Fortunately for users like you, security-minded implementers have introduced CSRF preventions into their web applications that would prevent catastrophic scenarios like the one in the example. As mentioned previously, CSRF Tokens are one such prevention technique. Many of these techniques depend on the Same Origin Policy.

The Same Origin Policy

The Same Origin Policy (SOP) is a critical component of the web application security model. It outlines a series of policies and rules for how code and data can interact across origins and is implemented by all modern web browsers.

One of the major goals of the SOP is to prevent malicious websites from accessing sensitive information or making state-changing requests to other web applications. While the SOP has been widely successful at thwarting a Pandora’s Box of problems, there are subtleties that can still leave web applications vulnerable to cross-origin attacks like CSRF, as discussed below.

Relaxed Restrictions Within the SOP

Despite the various rules and restrictions outlined by the SOP, there are certain resource-sharing actions that are unrestricted.

One type of relaxed restriction is the ability to embed cross-origin content via the following HTML tags [3]:

  • <script>
  • <link>
  • <img>
  • <video>
  • <audio>
  • <object>
  • <embed>
  • <applet>
  • <frame>
  • <iframe>

It’s important to note that while cross-origin resources can be freely downloaded and embedded using these tags, javascript running in the browser cannot access or read the contents, save high-level information like image dimensions, actions performed by a script, etc.

It’s also important to note that when embedding these resources, you’re instructing the browser to make HTTP(S) GET requests.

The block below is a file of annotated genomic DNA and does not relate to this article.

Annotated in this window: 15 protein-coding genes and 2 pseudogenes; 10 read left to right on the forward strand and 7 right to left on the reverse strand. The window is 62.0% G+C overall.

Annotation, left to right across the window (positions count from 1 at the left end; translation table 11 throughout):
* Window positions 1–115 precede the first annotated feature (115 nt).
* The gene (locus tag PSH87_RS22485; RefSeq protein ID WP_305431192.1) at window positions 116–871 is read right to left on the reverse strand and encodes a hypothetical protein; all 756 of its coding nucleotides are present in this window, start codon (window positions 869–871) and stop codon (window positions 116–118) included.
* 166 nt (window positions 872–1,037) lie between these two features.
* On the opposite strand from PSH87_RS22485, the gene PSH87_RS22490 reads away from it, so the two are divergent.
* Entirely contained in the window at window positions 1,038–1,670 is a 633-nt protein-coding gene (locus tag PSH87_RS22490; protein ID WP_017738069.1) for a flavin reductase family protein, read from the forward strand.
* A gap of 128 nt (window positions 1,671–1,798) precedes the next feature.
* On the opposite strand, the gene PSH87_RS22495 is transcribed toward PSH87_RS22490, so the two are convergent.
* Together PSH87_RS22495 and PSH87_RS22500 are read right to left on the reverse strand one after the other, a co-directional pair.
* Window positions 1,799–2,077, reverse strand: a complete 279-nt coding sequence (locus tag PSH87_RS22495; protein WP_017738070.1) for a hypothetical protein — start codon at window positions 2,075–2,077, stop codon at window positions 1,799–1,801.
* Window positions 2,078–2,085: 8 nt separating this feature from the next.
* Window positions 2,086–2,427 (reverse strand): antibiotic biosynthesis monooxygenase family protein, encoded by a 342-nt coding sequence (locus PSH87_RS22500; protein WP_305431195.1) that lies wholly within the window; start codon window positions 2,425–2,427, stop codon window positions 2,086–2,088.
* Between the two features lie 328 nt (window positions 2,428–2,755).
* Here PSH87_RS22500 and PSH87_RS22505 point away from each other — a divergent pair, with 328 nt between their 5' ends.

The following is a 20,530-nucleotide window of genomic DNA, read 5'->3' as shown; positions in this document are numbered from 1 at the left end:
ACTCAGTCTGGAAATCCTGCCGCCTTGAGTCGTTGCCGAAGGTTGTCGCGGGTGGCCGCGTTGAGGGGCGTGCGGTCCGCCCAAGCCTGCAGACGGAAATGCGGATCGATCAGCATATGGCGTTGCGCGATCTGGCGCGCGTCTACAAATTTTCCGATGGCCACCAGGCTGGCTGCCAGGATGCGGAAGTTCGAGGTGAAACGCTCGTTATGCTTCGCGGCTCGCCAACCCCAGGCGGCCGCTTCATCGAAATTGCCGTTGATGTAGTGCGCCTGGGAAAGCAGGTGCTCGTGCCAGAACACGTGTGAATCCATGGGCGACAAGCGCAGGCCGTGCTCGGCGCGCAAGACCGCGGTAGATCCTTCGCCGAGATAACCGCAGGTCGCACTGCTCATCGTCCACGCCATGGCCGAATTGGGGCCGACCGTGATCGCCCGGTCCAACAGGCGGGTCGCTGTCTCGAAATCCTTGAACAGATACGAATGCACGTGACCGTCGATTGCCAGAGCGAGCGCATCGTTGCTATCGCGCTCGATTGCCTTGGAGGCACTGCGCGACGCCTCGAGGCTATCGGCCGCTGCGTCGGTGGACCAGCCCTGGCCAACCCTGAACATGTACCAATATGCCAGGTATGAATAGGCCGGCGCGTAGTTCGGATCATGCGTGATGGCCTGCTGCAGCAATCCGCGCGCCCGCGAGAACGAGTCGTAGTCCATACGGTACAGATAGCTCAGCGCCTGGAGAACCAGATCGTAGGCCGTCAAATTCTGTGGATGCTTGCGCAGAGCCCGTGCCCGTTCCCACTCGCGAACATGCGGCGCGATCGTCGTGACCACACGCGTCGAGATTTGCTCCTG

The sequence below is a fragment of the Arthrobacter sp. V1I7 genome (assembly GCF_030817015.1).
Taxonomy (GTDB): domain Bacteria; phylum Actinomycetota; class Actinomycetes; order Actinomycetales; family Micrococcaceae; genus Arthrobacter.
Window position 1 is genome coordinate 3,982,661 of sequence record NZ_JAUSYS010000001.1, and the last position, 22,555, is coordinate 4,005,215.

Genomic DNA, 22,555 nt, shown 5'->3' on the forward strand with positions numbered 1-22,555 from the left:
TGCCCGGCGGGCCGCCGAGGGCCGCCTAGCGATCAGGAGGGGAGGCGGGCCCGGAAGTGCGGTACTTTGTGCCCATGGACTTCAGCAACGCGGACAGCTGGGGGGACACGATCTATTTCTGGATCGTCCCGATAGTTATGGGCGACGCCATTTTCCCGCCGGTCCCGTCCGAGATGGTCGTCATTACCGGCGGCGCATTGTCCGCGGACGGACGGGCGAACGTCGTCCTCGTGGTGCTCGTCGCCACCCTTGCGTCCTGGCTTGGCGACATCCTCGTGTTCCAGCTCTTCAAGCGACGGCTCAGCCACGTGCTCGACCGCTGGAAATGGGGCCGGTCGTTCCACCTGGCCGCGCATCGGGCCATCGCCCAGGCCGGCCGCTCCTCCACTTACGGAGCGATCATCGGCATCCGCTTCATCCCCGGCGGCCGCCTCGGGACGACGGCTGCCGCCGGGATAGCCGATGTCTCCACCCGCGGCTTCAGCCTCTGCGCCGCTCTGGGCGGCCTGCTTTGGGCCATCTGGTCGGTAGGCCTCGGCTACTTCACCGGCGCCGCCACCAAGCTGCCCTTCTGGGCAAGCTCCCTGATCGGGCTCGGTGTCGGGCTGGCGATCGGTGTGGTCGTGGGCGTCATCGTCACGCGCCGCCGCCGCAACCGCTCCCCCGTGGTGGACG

While the following look’s strange, your browser would execute the GET request without restriction.

<img src=”">

It’s irrelevant whether the response is a valid image — the request is still executed. This is why it’s important that state-changing endpoints on your web application cannot be invoked with the GET method.

Okay, so the browser can make unrestricted GET requests. I’ll just make sure that all of my state-changing requests can only be invoked by other methods like POST. Under the SOP, I’m safe, right?

Unfortunately, it’s not that simple.

There are also ways to execute POST requests without restriction by the SOP. These request formulations are where the most damage is done by CSRF.

Via the <form> tag, modern browsers that implement the SOP still allow cross-origin POST submit actions. An intricate CSRF attack could, for example, use javascript to create a hidden <form>, populate its fields, and auto-submit, effectively sending an authenticated cross-origin POST request. This is bad news, as POST is one of the standard methods for state-changing actions.

But why in the world does the modern web infrastructure allow such madness?

A likely explanation is that to deprecate this functionality would mean lots of breaking changes to the millions of web applications deployed globally. This functionality is a legacy feature that will likely not be changed in the name of backwards compatibility.

So to what degree can these cross-origin POST <form> requests be exploited?

It turns out that there are limits to the formulation of the request itself. To highlight a few:

  • You cannot set custom headers
  • The Content-Type header is limited to one of the following values:
  1. application/x-www-form-urlencoded
  2. multipart/form-data
  3. text/plain

So using a <form> is the only way to submit unrestricted cross-origin POST requests?

Unfortunately, it’s yet-again not that simple.

Certain unrestricted cross-origin requests can also be formulated using XHR/fetch. All requests can in fact be classified into 1 of 2 bins: “simple” and not “simple” [4]. Cross-origin “simple” requests can be freely sent under the SOP.

A “simple” request is one that meets the following conditions:

  • The method must be either GET, HEAD, or POST
  • Only the following headers can be set manually:
  1. Accept
  2. Accept-Language
  3. Content-Language
  4. Content-Type*
  5. DPR
  6. Downlink
  7. Save-Data
  8. Viewport-Width
  9. Width
  • *For the Content-Type header, there are only 3 allowed values: